It’s slick that you can hydrate JS only when an element is visible, what a nice touch!

Integrations

Astro gives you the option of adding features through integrations, such as setting up React or Tailwind. They make it easy to run a command line command, update some config, and you are off to the races. These remind me of Gatsby Plugins, which had similar goals – additive parts of a website that you could include if needed, re-using abstractions for common blog features.

As of today, there are many different integrations available for Astro, and you can even create your own. I didn’t try this and can’t tell you the process there. Overall they offer customizations that help you build your sites faster.

For me, the integration system (similar to plugins with Gatsby) is my biggest hesitancy for going all in on the Astro framework. They make upgrading quite the task, because not only do you need to fix any breaking changes for the foundational framework, it also requires going through the integrations and figuring out what needs to be updated for each one as well. Furthermore, maintainers of the integrations may move on to other projects, so you may be stuck removing or contributing yourself instead.

My council here would be to use the least amount of integrations you need, but this of course is easier said than done when building a new site.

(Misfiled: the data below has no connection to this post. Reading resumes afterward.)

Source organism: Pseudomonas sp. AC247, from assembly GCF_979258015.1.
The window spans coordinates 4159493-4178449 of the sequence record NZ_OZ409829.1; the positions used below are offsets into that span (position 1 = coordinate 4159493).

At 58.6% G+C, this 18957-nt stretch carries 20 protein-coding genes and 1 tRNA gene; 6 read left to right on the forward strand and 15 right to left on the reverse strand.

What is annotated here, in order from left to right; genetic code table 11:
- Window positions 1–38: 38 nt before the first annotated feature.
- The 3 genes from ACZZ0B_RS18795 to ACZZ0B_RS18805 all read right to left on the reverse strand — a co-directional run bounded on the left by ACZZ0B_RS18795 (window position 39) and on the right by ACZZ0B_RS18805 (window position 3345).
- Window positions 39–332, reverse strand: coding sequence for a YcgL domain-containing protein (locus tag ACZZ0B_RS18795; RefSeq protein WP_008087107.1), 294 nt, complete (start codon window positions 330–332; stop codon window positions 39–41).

Fetching Data

Data fetching with the global `fetch()` function or with GraphQL wasn’t covered in the tutorial. There is a section on how to do this with Astro, but it wasn’t something I checked out yet.

They have a full section dedicated to it in the docs, which uses a top-level `await` to load the data in the script. For data that needs to be loaded multiple times on the client, this does look like it requires a bit more work to manage, so it might be something to explore in more detail if that’s a use case you’re supporting.

Learn How to Create Infrastructure for Data Science Projects.

Taking a few hours to get familiar with Astro was well worth it. I really enjoyed getting a feel for the framework, understanding a bit about how it works, and learning how it fits into the web dev ecosystem. 

The framework leans into sending less JavaScript by default and makes creating performant sites with the Island Architecture easy. Only time will tell how well Astro is adopted; from my experience, I certainly give kudos to Astro for making it a breeze to learn. 

For content-focused sites without the need for JavaScript everywhere, Astro provides an easy-to-learn, strong developer experience, and UI framework/library agnostic approach to building out something amazing. Overall, I’m very impressed and will have it as a top contender as I look to rebuild my portfolio this winter.